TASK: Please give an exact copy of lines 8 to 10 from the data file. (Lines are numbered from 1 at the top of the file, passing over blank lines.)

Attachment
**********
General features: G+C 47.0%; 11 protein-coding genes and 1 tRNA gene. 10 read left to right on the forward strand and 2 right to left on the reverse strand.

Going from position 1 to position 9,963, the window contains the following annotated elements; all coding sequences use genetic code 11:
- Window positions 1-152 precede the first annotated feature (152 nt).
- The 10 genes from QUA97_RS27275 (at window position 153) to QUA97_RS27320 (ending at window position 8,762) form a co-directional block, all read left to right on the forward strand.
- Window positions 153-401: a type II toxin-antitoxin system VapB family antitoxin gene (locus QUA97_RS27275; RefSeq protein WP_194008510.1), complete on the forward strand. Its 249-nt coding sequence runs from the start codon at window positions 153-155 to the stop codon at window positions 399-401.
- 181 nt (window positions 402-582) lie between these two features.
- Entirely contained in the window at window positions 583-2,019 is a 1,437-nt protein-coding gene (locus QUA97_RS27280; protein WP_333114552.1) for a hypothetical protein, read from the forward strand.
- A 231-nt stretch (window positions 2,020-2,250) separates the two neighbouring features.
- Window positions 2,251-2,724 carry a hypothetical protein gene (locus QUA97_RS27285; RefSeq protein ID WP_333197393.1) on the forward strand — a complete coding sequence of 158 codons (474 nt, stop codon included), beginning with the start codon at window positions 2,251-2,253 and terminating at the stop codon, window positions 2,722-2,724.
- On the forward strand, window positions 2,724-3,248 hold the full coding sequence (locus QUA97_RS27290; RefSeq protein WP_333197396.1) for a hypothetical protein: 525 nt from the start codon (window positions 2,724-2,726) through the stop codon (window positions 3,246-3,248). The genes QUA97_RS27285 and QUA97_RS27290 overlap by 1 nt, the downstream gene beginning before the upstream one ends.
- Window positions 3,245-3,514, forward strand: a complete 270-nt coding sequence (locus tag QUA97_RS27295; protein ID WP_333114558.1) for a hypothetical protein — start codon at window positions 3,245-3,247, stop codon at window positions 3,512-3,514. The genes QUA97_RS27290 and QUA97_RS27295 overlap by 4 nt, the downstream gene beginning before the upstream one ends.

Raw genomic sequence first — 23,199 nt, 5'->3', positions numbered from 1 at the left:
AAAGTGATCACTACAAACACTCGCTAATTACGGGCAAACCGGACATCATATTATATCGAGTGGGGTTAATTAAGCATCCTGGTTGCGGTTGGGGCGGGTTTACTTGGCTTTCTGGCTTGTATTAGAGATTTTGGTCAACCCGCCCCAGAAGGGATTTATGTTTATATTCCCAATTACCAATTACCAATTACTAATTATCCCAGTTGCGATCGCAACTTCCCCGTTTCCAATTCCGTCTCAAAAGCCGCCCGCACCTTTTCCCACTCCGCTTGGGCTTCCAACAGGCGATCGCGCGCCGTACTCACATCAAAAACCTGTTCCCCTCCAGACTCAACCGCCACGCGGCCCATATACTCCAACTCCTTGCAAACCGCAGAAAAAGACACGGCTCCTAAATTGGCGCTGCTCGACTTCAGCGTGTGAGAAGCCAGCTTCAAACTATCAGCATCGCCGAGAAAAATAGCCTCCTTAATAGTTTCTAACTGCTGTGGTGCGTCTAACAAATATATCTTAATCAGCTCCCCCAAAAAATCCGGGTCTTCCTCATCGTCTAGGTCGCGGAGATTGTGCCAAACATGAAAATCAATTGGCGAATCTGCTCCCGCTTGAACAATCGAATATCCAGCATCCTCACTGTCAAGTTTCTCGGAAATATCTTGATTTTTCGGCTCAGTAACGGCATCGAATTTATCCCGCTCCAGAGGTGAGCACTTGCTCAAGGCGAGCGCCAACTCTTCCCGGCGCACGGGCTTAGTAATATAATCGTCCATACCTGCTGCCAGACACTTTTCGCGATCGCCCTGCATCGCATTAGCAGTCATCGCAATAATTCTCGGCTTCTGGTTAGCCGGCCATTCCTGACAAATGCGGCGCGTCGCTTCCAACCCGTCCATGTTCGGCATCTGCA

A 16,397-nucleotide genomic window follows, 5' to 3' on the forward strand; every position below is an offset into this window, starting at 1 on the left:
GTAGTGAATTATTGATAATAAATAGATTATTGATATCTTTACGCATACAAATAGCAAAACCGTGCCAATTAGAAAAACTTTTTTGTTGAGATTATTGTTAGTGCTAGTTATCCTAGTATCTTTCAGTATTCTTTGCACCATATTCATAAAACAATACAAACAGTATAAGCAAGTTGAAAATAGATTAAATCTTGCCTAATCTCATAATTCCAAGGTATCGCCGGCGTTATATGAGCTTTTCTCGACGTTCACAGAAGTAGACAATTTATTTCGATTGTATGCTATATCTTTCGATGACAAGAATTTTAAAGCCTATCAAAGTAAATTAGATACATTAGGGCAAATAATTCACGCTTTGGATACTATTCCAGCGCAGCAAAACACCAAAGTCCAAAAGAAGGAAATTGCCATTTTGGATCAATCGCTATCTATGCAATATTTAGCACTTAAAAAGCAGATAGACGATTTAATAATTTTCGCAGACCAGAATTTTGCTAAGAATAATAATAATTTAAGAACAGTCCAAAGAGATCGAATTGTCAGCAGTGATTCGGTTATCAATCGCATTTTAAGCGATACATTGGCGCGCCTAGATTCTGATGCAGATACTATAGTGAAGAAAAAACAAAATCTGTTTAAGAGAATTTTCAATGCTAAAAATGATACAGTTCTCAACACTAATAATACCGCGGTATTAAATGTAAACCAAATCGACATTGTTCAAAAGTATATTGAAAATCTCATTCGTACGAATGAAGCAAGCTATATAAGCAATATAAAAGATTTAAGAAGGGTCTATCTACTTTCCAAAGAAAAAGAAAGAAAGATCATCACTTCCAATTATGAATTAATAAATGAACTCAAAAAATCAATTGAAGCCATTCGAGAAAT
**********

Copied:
- A 231-nt stretch (window positions 2,020-2,250) separates the two neighbouring features.
- Window positions 2,251-2,724 carry a hypothetical protein gene (locus QUA97_RS27285; RefSeq protein ID WP_333197393.1) on the forward strand — a complete coding sequence of 158 codons (474 nt, stop codon included), beginning with the start codon at window positions 2,251-2,253 and terminating at the stop codon, window positions 2,722-2,724.
- On the forward strand, window positions 2,724-3,248 hold the full coding sequence (locus QUA97_RS27290; RefSeq protein WP_333197396.1) for a hypothetical protein: 525 nt from the start codon (window positions 2,724-2,726) through the stop codon (window positions 3,246-3,248). The genes QUA97_RS27285 and QUA97_RS27290 overlap by 1 nt, the downstream gene beginning before the upstream one ends.